Thursday, December 28, 2006

Where has all the magic gone?

Basic medicine tells us that raising HDL-cholesterol is good. It reverses the cholesterol transport which in turn lessens cholesterol plaque (reversing the cholesterol transport, from plaque to the liver for degradation). ApoA-1 Milano filled this bill. It raised HDL-cholesterol and cleared the plaque, except that it had to be given IV.

When Pfizer produced a HDL-cholesterol raiser, in the form of a pill, it was as if we had been given a magic bullet for all the cholesterol plaques in the arteries. This drug, under development by Pfizer was called torcetrapib. When I first read about torcetrapib, I was very impressed and told all my colleagues not to fear, that soon all our arteries can be cleared with this magic pill. I taught and mentioned it in my CME talks about the future in atherosclerotic plaque reversal.

Pfizer must have spend a billion dollars, testing this drug and they have undertaken two studies (I had blogged this earlier). There was this study called "Illustrate"which enrolled 1200 patients, who were either on torcetrapib+atorvastatin, or atorvastatin alone, on the end-point of plaque reversal by IVUS (intravascular ultrasound). This study is due for release at ACC in Spring 2007 at New Orleans.

The other study is called "Illuminate", which enrolled 15,000 patients on either torcetrapib+atorvastatin or atorvastatin alone. The end-point was major adverse cardiac and cerebral events. This is very much a clinical study.

Pfizer seemed to have everything sewn up. Then everything went horribly wrong. The data and safety monitoring committee of "Illuminate" reported that there was an increase in cardiac death in the torcetrapib+atorvastatin arm (82 deaths) compared to the atorvastatin arm (51 deaths). They recommended that the study be halted. Pfizer took a day to decide (I am sure that they remembered what happened with Vioxx), and stopped the trial.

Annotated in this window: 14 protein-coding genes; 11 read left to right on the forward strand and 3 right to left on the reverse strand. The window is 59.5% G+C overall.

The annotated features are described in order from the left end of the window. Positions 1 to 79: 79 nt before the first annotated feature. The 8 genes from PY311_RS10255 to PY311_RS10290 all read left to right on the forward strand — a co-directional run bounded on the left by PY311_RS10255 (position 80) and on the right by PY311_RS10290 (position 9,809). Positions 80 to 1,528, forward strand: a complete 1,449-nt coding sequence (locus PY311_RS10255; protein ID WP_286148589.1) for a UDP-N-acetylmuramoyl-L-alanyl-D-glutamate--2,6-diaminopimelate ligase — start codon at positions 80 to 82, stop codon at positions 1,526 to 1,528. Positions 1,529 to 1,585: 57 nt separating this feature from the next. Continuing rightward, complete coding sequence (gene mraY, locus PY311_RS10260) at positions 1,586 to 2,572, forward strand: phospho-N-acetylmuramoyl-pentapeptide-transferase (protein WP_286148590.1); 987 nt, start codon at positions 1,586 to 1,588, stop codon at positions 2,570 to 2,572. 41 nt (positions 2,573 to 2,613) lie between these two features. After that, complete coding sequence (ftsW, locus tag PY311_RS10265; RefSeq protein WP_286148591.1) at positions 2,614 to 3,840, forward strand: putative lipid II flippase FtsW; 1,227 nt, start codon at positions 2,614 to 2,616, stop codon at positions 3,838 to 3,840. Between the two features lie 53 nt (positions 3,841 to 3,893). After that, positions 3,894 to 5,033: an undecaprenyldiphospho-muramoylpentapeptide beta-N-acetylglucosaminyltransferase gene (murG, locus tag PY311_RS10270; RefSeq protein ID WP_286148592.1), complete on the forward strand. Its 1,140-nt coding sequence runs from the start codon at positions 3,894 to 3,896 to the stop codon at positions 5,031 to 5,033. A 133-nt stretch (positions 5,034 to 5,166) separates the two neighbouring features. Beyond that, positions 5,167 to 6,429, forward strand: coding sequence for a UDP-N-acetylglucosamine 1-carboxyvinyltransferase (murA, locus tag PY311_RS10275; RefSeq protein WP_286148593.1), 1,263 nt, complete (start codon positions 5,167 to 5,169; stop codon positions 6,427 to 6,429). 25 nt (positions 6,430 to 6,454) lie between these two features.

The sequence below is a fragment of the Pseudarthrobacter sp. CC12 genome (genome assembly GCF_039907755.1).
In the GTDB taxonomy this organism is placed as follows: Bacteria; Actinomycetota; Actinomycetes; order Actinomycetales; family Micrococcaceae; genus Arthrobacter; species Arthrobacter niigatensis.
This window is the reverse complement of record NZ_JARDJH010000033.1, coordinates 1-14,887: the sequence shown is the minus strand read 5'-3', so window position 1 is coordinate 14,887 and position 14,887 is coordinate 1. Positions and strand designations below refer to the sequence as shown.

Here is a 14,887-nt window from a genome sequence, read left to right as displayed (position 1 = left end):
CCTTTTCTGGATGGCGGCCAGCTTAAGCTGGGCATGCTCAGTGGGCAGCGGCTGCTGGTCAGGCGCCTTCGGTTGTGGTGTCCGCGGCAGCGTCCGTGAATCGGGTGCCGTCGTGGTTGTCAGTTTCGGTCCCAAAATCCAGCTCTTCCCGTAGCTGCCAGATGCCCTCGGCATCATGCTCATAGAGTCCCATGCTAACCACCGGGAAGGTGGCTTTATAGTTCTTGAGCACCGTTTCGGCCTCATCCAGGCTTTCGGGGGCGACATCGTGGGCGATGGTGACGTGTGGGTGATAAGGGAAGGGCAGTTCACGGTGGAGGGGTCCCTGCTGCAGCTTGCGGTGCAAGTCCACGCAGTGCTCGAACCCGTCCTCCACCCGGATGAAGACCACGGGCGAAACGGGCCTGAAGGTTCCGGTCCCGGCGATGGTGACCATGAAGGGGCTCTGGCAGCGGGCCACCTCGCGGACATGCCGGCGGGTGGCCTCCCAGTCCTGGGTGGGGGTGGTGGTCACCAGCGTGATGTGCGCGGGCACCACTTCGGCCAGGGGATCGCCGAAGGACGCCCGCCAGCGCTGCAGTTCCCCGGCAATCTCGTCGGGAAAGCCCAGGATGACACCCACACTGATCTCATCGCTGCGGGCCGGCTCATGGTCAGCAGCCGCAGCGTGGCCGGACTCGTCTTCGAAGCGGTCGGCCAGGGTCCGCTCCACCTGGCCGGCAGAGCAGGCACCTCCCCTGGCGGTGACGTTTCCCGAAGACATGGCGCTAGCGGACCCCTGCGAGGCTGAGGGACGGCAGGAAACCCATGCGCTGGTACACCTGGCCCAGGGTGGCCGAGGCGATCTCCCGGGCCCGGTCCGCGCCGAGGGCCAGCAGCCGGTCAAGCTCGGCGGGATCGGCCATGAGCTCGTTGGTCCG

When the stock market heard the news, which was very soon, Pfizer shares fell like a stone (a big stone). I feel bad for Pfizer. They have committed so much money, and to throw all of it away. It again goes to show they developing new drugs are costly, and some will fail. Perhaps that is why good drugs, when they make it to the market, cost so much.

Now the good news (every crisis has a silver lining). We learnt that Pfizer was very responsible here. They decided quickly on a crucial decision, albeit a very painful one. They did not try to hide it (perhaps they remembered vioxx, and celebrex). We also leaarned that perhaps, they are different types of HDL-cholesterol? The good types like the one from apoA-1 Milano, which does reduce plaques and the not so good types, like the one from torcetrapib, that can cause CVS events and death? Of course, a few months ago, we learned that torcetrapib does increase blood pressure, although by only a small amount. Was it this BP raising effects thatcause the cardiac deaths in "Illuminate" or is there a pro-atherosclerotic effect of torcetrapib? Obviously more work needs to be done, to help us understand the complicated process of atherosclerosis. It was a costly lesson, Pfizer, but I take my hat off to you. You acted responsibly as a good medical corporate citizen.

Update: Pfizer's (NYSE:PFE) estimate of the cost of this failure is USD 800 Million (RM 3.2 Billion). That's only the cost of the drug. Additionally, on the back of this news, Pfizer takes a USD 21 Billion (That's 81 billion Ringgit) hit to its market value. On the back of this bad news Pfizer lost an amount which is higher than Malaysia's annual budget.

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